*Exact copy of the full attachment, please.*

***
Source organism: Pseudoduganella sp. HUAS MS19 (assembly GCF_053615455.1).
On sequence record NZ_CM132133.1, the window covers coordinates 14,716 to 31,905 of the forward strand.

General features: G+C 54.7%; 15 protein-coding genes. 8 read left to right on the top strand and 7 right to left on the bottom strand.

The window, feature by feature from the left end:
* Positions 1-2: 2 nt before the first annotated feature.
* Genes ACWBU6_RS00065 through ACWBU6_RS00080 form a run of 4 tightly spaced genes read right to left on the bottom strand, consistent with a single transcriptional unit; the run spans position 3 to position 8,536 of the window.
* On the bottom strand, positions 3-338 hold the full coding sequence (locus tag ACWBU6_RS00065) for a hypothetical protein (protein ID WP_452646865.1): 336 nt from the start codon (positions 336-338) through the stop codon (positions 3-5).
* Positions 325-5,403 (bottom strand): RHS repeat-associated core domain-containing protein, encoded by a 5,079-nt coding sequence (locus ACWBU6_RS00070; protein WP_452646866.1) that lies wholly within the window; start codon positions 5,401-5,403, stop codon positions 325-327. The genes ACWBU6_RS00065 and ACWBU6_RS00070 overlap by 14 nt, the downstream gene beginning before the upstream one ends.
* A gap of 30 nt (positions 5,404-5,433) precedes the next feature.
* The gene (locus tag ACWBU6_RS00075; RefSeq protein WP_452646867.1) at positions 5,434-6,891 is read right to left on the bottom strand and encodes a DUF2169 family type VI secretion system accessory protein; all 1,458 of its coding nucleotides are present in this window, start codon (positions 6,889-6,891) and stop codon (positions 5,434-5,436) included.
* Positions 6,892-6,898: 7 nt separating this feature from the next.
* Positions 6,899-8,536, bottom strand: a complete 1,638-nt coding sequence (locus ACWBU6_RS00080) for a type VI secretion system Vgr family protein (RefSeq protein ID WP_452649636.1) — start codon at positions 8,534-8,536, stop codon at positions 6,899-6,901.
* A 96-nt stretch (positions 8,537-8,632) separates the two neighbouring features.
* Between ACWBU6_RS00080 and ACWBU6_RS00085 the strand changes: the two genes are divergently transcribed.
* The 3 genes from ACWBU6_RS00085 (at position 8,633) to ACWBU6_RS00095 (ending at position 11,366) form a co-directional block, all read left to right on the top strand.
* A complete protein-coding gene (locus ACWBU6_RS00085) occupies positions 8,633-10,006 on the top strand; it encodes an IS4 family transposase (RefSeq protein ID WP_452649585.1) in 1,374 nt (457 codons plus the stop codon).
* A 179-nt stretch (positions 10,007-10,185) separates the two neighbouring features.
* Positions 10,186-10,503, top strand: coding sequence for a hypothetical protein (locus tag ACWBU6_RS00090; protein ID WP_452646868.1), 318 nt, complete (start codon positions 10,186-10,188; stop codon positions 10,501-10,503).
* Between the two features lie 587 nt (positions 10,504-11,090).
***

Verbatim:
Source organism: Pseudoduganella sp. HUAS MS19 (assembly GCF_053615455.1).
On sequence record NZ_CM132133.1, the window covers coordinates 14,716 to 31,905 of the forward strand.

General features: G+C 54.7%; 15 protein-coding genes. 8 read left to right on the top strand and 7 right to left on the bottom strand.

The window, feature by feature from the left end:
* Positions 1-2: 2 nt before the first annotated feature.
* Genes ACWBU6_RS00065 through ACWBU6_RS00080 form a run of 4 tightly spaced genes read right to left on the bottom strand, consistent with a single transcriptional unit; the run spans position 3 to position 8,536 of the window.
* On the bottom strand, positions 3-338 hold the full coding sequence (locus tag ACWBU6_RS00065) for a hypothetical protein (protein ID WP_452646865.1): 336 nt from the start codon (positions 336-338) through the stop codon (positions 3-5).
* Positions 325-5,403 (bottom strand): RHS repeat-associated core domain-containing protein, encoded by a 5,079-nt coding sequence (locus ACWBU6_RS00070; protein WP_452646866.1) that lies wholly within the window; start codon positions 5,401-5,403, stop codon positions 325-327. The genes ACWBU6_RS00065 and ACWBU6_RS00070 overlap by 14 nt, the downstream gene beginning before the upstream one ends.
* A gap of 30 nt (positions 5,404-5,433) precedes the next feature.
* The gene (locus tag ACWBU6_RS00075; RefSeq protein WP_452646867.1) at positions 5,434-6,891 is read right to left on the bottom strand and encodes a DUF2169 family type VI secretion system accessory protein; all 1,458 of its coding nucleotides are present in this window, start codon (positions 6,889-6,891) and stop codon (positions 5,434-5,436) included.
* Positions 6,892-6,898: 7 nt separating this feature from the next.
* Positions 6,899-8,536, bottom strand: a complete 1,638-nt coding sequence (locus ACWBU6_RS00080) for a type VI secretion system Vgr family protein (RefSeq protein ID WP_452649636.1) — start codon at positions 8,534-8,536, stop codon at positions 6,899-6,901.
* A 96-nt stretch (positions 8,537-8,632) separates the two neighbouring features.
* Between ACWBU6_RS00080 and ACWBU6_RS00085 the strand changes: the two genes are divergently transcribed.
* The 3 genes from ACWBU6_RS00085 (at position 8,633) to ACWBU6_RS00095 (ending at position 11,366) form a co-directional block, all read left to right on the top strand.
* A complete protein-coding gene (locus ACWBU6_RS00085) occupies positions 8,633-10,006 on the top strand; it encodes an IS4 family transposase (RefSeq protein ID WP_452649585.1) in 1,374 nt (457 codons plus the stop codon).
* A 179-nt stretch (positions 10,007-10,185) separates the two neighbouring features.
* Positions 10,186-10,503, top strand: coding sequence for a hypothetical protein (locus tag ACWBU6_RS00090; protein ID WP_452646868.1), 318 nt, complete (start codon positions 10,186-10,188; stop codon positions 10,501-10,503).
* Between the two features lie 587 nt (positions 10,504-11,090).